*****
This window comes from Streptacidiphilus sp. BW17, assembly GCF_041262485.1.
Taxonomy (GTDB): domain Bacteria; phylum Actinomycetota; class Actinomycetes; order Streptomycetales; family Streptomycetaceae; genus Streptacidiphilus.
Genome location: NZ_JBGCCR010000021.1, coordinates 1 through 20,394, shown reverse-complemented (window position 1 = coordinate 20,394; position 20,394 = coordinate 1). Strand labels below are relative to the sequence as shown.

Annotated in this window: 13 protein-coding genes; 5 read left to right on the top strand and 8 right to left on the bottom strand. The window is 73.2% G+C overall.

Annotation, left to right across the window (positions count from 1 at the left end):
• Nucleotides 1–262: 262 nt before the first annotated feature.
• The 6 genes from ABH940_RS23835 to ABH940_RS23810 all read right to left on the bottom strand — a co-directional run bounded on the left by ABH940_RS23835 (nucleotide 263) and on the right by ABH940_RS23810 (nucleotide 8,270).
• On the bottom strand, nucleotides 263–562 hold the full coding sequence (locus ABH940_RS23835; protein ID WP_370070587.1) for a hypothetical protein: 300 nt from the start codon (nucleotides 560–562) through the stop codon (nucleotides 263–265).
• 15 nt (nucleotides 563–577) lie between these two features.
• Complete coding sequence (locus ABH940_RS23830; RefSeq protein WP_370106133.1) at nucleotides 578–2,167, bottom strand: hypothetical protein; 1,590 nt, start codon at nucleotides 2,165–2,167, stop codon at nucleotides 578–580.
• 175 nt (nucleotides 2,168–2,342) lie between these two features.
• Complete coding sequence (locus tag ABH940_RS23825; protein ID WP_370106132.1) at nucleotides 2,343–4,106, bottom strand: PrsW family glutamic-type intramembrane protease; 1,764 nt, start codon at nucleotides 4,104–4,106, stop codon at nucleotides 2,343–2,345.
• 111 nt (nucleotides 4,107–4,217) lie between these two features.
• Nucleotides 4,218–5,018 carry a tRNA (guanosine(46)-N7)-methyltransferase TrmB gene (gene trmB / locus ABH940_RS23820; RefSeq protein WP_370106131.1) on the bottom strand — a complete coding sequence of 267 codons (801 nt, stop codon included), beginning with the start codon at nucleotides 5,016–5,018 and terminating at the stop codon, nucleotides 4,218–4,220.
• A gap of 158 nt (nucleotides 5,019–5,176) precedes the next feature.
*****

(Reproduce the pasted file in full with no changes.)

This window comes from Streptacidiphilus sp. BW17, assembly GCF_041262485.1.
Taxonomy (GTDB): domain Bacteria; phylum Actinomycetota; class Actinomycetes; order Streptomycetales; family Streptomycetaceae; genus Streptacidiphilus.
Genome location: NZ_JBGCCR010000021.1, coordinates 1 through 20,394, shown reverse-complemented (window position 1 = coordinate 20,394; position 20,394 = coordinate 1). Strand labels below are relative to the sequence as shown.

Annotated in this window: 13 protein-coding genes; 5 read left to right on the top strand and 8 right to left on the bottom strand. The window is 73.2% G+C overall.

Annotation, left to right across the window (positions count from 1 at the left end):
• Nucleotides 1–262: 262 nt before the first annotated feature.
• The 6 genes from ABH940_RS23835 to ABH940_RS23810 all read right to left on the bottom strand — a co-directional run bounded on the left by ABH940_RS23835 (nucleotide 263) and on the right by ABH940_RS23810 (nucleotide 8,270).
• On the bottom strand, nucleotides 263–562 hold the full coding sequence (locus ABH940_RS23835; protein ID WP_370070587.1) for a hypothetical protein: 300 nt from the start codon (nucleotides 560–562) through the stop codon (nucleotides 263–265).
• 15 nt (nucleotides 563–577) lie between these two features.
• Complete coding sequence (locus ABH940_RS23830; RefSeq protein WP_370106133.1) at nucleotides 578–2,167, bottom strand: hypothetical protein; 1,590 nt, start codon at nucleotides 2,165–2,167, stop codon at nucleotides 578–580.
• 175 nt (nucleotides 2,168–2,342) lie between these two features.
• Complete coding sequence (locus tag ABH940_RS23825; protein ID WP_370106132.1) at nucleotides 2,343–4,106, bottom strand: PrsW family glutamic-type intramembrane protease; 1,764 nt, start codon at nucleotides 4,104–4,106, stop codon at nucleotides 2,343–2,345.
• 111 nt (nucleotides 4,107–4,217) lie between these two features.
• Nucleotides 4,218–5,018 carry a tRNA (guanosine(46)-N7)-methyltransferase TrmB gene (gene trmB / locus ABH940_RS23820; RefSeq protein WP_370106131.1) on the bottom strand — a complete coding sequence of 267 codons (801 nt, stop codon included), beginning with the start codon at nucleotides 5,016–5,018 and terminating at the stop codon, nucleotides 4,218–4,220.
• A gap of 158 nt (nucleotides 5,019–5,176) precedes the next feature.